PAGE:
There's a good chance Social Security will end up being an important retirement income source for you down the line. And so knowing what monthly benefit you're in line for is definitely a helpful thing.
To that end, there's good news. You can get an estimate of your future monthly benefit even if you're years away from retirement. All you need to do is create an account at SSA.gov and access your annual earnings statement, which will include a summary of recent wages plus information on the benefit you may be in line for.
But while it's a good idea to access an estimate of your future benefit, your best bet is to take that number with a grain of salt. In fact, your actual retirement benefit could end up being much lower for these reasons.
1. You may be forced to retire early
To claim your full monthly Social Security benefit based on your earnings history, you need to wait until full retirement age (FRA) to file. That age is either 66, 67, or somewhere in between, depending on your year of birth. But you may end up being forced to claim Social Security early, and in doing so, you could wind up locking in a lower monthly benefit for life.
Imagine you lose your job in your early 60s and can't find replacement work. At that point, you may have no choice but to claim benefits so your bills remain payable. Similarly, health issues could lead you to a forced early retirement -- and an earlier filing age. That, too, will mean less monthly income from Social Security.
2. You may not keep earning the same wage you earn now
The estimate you get of your future Social Security benefit is based on your wages, and it will also account for certain assumptions about your future wages. But what if you end up earning a lot less for the second half of your career than the first?
It may be that you're in a stressful job that's harming your health. If so, you may be inclined to make a later-in-life career change that leaves you with a better work-life balance, but a lower salary. That's not necessarily a poor choice -- but it could result in lower Social Security benefits.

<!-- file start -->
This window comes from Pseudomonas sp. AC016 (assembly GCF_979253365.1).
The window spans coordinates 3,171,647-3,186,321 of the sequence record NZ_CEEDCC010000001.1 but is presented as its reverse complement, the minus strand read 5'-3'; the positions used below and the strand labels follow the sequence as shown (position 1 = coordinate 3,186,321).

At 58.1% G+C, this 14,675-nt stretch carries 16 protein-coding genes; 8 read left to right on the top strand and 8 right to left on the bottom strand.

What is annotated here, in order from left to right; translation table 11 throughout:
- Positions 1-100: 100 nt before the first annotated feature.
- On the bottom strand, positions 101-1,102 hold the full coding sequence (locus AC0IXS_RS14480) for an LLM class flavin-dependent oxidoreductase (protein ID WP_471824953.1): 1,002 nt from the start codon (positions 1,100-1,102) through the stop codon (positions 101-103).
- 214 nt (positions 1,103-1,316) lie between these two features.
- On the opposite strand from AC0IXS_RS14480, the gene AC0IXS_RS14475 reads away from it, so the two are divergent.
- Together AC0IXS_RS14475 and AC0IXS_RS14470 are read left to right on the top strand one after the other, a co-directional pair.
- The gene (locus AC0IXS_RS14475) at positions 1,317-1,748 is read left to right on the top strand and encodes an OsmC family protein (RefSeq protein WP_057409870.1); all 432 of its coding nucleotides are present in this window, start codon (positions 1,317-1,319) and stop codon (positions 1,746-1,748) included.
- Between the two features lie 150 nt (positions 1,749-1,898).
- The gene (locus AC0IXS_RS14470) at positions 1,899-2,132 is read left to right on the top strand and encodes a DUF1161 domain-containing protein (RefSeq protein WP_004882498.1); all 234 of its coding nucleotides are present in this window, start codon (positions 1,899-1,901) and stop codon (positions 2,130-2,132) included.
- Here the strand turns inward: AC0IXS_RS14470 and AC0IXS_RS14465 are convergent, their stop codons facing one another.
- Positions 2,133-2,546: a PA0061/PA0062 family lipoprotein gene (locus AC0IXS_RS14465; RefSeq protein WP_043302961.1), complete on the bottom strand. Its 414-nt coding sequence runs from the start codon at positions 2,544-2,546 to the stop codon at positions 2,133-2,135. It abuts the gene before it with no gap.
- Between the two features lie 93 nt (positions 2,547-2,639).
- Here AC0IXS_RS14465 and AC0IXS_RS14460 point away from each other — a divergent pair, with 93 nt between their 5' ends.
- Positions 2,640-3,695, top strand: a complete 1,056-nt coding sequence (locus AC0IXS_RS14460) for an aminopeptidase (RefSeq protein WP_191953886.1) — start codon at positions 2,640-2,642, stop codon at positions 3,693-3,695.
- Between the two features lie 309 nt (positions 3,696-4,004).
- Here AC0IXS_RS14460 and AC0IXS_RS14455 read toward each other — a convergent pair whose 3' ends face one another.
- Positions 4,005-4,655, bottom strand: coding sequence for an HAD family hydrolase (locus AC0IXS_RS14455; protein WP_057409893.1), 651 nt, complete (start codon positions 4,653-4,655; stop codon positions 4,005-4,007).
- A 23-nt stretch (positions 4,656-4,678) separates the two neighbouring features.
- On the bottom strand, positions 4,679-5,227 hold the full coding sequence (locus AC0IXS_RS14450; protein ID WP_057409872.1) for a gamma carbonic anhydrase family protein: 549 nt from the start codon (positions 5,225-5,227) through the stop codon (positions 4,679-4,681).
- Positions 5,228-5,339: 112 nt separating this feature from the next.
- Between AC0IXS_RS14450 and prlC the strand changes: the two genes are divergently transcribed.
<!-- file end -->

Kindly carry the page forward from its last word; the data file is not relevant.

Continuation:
3. Benefit cuts could happen due to a revenue shortfall
Social Security is facing a financial shortfall in the coming years as baby boomers exit the workforce in droves, thereby cutting the program's incoming payroll tax revenue. The program does have trust funds it can access to keep up with scheduled benefits for a while. But once those funds run out of money, benefit cuts will be on the table.
Right now, the Social Security Trustees anticipate the program's trust funds running dry by 2035. That date could change, though. But all told, benefit cuts are a real possibility, so you can't assume that the future benefit you're looking at collecting will be the benefit you actually wind up with.
It's a good idea to do some digging to see what sort of monthly Social Security benefit you might be in line for. But give yourself some wiggle room in case that number doesn't come through, and compensate by boosting your savings rate. That way, you'll be less likely to struggle financially if Social Security winds up letting you down.